In terms of replication, Toulouse Blagnac Airport and Sopra Steria (partners in the COMMUTE project) are part of the Horizon 2020 project "Stargate" - LC-GD-5-1-2020 - "Green airports and ports as multimodal hubs for sustainable and smart mobility" (European Green deal call), which has just been approved by the European Commission (2021-2026). This project is the response of a consortium of 22 entities led by Brussels Airport committing to create green airports as multimodal hubs for sustainable and smart mobility. One of the pillars of the project was strongly inspired by the collaborative governance model of the COMMUTE project, including a focus on multimodal, sustainable and smart mobility through an innovative mobility governance practice aiming at creating an intermodal hub, and dedicated tools to enhance the digitalisation and decarbonisation of passenger and freight transport.

In addition, at national level, COMMUTE inspired two other winning projects:

- VILAGIL: A project winner in 2019 of the national call for projects "Territories of innovation" to decongest and decarbonise the urban area, in partnership with other peri-urban and rural intercommunities.

As mentioned in Journal 5, VILAGIL addresses several targets (electromobility, third places, development, urban air mobility, logistics, data valuation, MaaS, civic engagement, etc.) and brings together around twenty public and private partners, who co-invest to carry the program, with financial support from the State via the Banque des Territoires (Caisse des Dépôts). Currently being launched, it will support Francazal's development over the next few years. It is part of the continuity of a partnership dynamic already well underway in the region, around several emblematic partnership projects.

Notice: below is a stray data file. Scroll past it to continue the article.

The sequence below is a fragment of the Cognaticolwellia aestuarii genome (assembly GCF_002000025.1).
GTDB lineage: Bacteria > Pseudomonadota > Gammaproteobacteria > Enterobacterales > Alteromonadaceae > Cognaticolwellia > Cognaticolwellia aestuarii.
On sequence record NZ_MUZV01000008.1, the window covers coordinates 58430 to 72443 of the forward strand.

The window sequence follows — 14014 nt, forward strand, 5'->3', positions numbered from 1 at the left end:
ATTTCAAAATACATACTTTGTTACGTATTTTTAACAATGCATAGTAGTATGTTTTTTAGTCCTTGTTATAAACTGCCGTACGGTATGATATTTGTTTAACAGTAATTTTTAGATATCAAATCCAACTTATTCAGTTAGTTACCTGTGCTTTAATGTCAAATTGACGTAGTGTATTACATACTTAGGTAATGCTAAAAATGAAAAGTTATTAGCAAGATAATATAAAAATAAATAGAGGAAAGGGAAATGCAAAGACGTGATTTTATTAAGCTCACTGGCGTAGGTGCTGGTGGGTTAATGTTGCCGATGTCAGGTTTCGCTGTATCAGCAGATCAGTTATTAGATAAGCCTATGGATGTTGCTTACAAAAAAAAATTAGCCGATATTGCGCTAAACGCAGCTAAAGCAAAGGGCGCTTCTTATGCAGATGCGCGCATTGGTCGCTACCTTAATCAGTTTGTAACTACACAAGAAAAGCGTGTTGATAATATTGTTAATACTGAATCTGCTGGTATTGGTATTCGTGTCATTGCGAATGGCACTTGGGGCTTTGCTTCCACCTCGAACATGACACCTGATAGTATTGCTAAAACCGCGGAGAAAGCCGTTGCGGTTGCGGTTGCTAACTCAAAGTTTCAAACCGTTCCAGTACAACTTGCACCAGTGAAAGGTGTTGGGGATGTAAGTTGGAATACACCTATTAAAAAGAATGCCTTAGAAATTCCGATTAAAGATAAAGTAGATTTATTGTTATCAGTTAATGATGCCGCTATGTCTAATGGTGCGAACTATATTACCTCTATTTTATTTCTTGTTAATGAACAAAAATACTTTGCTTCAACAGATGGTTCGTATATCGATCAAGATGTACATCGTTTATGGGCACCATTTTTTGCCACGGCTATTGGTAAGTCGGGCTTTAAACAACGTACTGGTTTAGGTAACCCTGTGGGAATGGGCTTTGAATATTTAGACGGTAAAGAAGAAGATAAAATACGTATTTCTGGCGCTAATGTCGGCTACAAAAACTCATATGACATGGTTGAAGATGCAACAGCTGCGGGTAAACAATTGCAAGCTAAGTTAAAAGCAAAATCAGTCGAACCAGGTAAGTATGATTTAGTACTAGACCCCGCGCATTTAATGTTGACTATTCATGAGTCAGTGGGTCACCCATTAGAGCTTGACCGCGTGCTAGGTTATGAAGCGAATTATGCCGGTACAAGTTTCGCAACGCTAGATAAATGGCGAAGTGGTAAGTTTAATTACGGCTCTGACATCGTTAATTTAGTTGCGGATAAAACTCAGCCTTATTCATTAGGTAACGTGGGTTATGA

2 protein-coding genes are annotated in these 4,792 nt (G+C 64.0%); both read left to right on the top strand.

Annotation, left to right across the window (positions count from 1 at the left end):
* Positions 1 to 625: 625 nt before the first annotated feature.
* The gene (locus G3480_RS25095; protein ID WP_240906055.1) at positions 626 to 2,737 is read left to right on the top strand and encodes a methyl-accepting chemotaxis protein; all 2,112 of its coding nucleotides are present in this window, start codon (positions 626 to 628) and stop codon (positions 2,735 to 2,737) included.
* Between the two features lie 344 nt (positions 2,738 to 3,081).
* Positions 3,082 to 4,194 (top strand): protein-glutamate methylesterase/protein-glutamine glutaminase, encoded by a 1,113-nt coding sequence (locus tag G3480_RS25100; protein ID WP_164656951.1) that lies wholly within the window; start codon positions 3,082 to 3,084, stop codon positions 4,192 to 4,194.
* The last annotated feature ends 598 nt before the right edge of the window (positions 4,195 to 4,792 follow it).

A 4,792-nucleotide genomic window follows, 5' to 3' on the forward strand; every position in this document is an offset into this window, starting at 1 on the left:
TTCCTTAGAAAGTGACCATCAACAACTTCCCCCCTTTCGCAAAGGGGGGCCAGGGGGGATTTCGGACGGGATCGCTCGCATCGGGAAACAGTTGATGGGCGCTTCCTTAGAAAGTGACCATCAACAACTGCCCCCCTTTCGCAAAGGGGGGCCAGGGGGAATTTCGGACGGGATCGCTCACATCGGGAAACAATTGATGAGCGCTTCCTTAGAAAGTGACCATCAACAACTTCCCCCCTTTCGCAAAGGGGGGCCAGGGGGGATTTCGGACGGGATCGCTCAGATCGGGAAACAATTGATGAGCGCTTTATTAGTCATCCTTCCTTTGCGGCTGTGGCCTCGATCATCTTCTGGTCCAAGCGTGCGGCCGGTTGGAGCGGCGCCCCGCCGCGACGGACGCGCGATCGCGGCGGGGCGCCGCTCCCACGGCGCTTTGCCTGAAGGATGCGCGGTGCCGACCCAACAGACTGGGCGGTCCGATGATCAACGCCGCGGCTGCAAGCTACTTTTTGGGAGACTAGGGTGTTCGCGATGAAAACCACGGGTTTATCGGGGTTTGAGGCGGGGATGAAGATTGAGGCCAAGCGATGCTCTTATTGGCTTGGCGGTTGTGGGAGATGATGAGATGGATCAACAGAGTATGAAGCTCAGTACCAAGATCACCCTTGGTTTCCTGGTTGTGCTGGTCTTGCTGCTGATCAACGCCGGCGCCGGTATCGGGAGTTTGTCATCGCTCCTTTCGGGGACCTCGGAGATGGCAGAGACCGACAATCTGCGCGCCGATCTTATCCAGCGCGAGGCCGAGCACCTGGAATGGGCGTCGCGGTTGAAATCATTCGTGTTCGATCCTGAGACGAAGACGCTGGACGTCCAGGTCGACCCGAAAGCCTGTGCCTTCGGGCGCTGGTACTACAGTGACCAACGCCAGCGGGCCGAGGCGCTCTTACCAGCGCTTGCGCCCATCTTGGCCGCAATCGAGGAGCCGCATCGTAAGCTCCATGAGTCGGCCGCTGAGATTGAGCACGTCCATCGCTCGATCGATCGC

- ECO_MODE : Winner of the State / ADEME "Energy Savings Certificates" (CEE) call for programmes, ECO_MODE is a public-private collaborative program led by Toulouse Métropole. This programme follows in particular the European project COMMUTE and the 3 partners of Toulouse Métropole are Tisséo Collectivités, Airbus and Sopra Steria. ECO_MODE aims to decarbonise mobility by acting on individual behavior and travel choices, while promoting and rewarding mobility that consumes little fossil energy (carpooling, cycling, metro, tram, micro-mobility, teleworking and third parties). places of companies ...), as an alternative to the use of the private car (autosolism). The objective of the programme is to avoid 72,000 daily trips by private car in the Toulouse metropolitan area by 2022 (18,175 tonnes of C02 and 7 million liters of fuel), i.e. a decrease of 2 points in the modal share of the individual car. The ECO_MODE device will constitute an important base for the deployment of MaaS in Toulouse.


The table below provides an overview of COMMUTE challenges based on the UIA challenges mapping, which corresponds to challenges identified throughout all UIA projects. It is to be noted that many challenges have been listed as “Medium” since the implementation of the French lockdown linked to the Covid 19 outbreak. COMMUTE had been put on hold between 17 March and September 2020:

1. Leadership for implementation 
Challenge level : Easy